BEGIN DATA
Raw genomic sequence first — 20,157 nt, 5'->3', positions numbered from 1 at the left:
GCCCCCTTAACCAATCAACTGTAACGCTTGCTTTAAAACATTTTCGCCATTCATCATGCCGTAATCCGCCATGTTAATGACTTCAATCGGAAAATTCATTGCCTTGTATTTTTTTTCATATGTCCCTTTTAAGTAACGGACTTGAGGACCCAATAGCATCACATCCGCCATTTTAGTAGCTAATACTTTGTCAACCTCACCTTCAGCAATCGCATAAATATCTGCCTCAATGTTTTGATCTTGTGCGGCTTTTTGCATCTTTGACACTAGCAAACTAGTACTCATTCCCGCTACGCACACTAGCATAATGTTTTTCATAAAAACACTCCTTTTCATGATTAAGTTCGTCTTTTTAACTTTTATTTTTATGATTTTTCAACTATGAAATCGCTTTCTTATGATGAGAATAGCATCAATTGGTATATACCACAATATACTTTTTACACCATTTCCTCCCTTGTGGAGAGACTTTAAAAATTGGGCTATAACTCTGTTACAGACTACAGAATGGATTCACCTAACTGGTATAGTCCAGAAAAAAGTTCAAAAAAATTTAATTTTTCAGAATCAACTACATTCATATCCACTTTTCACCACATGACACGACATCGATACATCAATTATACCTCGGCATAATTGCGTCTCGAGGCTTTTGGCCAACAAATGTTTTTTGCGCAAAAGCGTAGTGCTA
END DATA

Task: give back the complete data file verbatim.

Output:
Raw genomic sequence first — 20,157 nt, 5'->3', positions numbered from 1 at the left:
GCCCCCTTAACCAATCAACTGTAACGCTTGCTTTAAAACATTTTCGCCATTCATCATGCCGTAATCCGCCATGTTAATGACTTCAATCGGAAAATTCATTGCCTTGTATTTTTTTTCATATGTCCCTTTTAAGTAACGGACTTGAGGACCCAATAGCATCACATCCGCCATTTTAGTAGCTAATACTTTGTCAACCTCACCTTCAGCAATCGCATAAATATCTGCCTCAATGTTTTGATCTTGTGCGGCTTTTTGCATCTTTGACACTAGCAAACTAGTACTCATTCCCGCTACGCACACTAGCATAATGTTTTTCATAAAAACACTCCTTTTCATGATTAAGTTCGTCTTTTTAACTTTTATTTTTATGATTTTTCAACTATGAAATCGCTTTCTTATGATGAGAATAGCATCAATTGGTATATACCACAATATACTTTTTACACCATTTCCTCCCTTGTGGAGAGACTTTAAAAATTGGGCTATAACTCTGTTACAGACTACAGAATGGATTCACCTAACTGGTATAGTCCAGAAAAAAGTTCAAAAAAATTTAATTTTTCAGAATCAACTACATTCATATCCACTTTTCACCACATGACACGACATCGATACATCAATTATACCTCGGCATAATTGCGTCTCGAGGCTTTTGGCCAACAAATGTTTTTTGCGCAAAAGCGTAGTGCTA